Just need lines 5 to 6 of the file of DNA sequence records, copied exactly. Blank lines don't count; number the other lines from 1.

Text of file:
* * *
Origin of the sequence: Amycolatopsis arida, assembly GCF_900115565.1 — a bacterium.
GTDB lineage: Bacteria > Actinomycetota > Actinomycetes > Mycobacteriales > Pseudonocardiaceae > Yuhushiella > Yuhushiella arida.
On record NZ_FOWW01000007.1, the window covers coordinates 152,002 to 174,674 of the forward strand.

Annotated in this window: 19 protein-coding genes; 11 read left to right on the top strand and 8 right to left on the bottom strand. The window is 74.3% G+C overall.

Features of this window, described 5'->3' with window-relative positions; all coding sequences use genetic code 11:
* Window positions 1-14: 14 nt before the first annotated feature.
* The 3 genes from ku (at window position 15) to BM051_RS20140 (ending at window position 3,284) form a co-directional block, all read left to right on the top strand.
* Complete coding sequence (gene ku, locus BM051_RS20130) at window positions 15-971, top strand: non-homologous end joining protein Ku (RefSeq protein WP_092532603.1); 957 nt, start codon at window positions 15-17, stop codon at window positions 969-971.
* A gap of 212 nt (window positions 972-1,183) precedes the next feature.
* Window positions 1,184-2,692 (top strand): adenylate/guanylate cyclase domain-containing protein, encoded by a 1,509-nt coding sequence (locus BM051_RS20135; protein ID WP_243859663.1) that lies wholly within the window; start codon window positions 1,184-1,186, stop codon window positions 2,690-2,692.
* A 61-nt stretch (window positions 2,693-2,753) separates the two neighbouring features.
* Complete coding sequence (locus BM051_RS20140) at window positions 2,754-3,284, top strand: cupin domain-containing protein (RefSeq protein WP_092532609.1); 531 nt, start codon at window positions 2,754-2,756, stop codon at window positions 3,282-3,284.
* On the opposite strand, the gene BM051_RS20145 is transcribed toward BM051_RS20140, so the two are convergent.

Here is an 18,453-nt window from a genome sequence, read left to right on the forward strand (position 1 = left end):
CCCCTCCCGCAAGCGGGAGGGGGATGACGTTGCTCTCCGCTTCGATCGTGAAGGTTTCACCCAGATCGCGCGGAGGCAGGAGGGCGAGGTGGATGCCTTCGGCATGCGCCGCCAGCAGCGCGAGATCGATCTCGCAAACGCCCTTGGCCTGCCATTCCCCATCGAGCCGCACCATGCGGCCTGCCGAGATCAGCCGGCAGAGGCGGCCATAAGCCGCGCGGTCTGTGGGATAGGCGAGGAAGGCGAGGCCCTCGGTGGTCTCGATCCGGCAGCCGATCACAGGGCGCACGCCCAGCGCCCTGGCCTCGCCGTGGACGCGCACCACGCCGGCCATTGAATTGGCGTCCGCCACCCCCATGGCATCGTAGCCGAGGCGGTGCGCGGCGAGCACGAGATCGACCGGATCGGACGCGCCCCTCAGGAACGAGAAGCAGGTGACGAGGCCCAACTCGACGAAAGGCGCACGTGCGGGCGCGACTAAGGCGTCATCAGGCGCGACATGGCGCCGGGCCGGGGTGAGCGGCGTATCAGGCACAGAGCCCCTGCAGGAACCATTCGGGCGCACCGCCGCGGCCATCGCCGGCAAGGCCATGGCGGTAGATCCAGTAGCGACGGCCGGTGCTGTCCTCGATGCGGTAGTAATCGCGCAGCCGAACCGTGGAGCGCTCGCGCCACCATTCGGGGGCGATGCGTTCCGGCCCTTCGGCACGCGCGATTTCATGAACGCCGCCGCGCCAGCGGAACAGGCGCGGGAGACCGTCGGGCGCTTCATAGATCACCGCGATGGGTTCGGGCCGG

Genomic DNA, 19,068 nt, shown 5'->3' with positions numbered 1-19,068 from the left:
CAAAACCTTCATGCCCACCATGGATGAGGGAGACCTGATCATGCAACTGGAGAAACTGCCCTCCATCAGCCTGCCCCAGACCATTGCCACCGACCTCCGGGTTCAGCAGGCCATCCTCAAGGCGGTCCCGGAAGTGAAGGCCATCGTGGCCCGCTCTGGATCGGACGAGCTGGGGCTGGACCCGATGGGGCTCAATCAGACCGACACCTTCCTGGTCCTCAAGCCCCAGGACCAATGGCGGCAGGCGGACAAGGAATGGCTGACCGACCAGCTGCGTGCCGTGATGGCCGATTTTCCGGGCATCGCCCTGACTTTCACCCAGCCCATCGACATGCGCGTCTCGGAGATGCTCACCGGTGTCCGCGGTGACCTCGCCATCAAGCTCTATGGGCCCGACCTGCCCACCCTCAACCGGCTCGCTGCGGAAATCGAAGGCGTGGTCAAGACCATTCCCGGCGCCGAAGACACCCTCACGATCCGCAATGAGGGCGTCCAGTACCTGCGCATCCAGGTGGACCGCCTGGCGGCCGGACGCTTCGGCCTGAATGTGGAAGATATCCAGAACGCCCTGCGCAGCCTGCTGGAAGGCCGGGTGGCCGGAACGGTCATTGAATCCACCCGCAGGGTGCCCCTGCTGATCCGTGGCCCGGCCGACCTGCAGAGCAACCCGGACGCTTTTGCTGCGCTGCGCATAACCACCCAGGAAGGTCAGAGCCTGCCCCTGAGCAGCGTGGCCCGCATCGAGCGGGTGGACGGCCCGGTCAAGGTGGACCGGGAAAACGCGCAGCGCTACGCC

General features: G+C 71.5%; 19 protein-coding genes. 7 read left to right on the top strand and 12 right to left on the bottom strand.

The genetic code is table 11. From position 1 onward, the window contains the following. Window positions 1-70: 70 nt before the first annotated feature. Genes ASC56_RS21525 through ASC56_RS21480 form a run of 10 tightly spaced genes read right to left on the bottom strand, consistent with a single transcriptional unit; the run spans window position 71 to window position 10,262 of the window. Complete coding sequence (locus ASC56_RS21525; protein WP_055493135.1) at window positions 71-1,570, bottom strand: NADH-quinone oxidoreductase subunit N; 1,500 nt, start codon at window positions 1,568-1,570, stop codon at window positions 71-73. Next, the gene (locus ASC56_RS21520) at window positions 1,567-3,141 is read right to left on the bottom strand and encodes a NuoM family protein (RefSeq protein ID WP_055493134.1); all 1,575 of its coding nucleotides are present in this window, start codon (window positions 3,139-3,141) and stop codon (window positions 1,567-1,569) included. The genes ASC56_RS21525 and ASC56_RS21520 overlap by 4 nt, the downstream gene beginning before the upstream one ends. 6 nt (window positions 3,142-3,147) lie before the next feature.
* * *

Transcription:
Features of this window, described 5'->3' with window-relative positions; all coding sequences use genetic code 11:
* Window positions 1-14: 14 nt before the first annotated feature.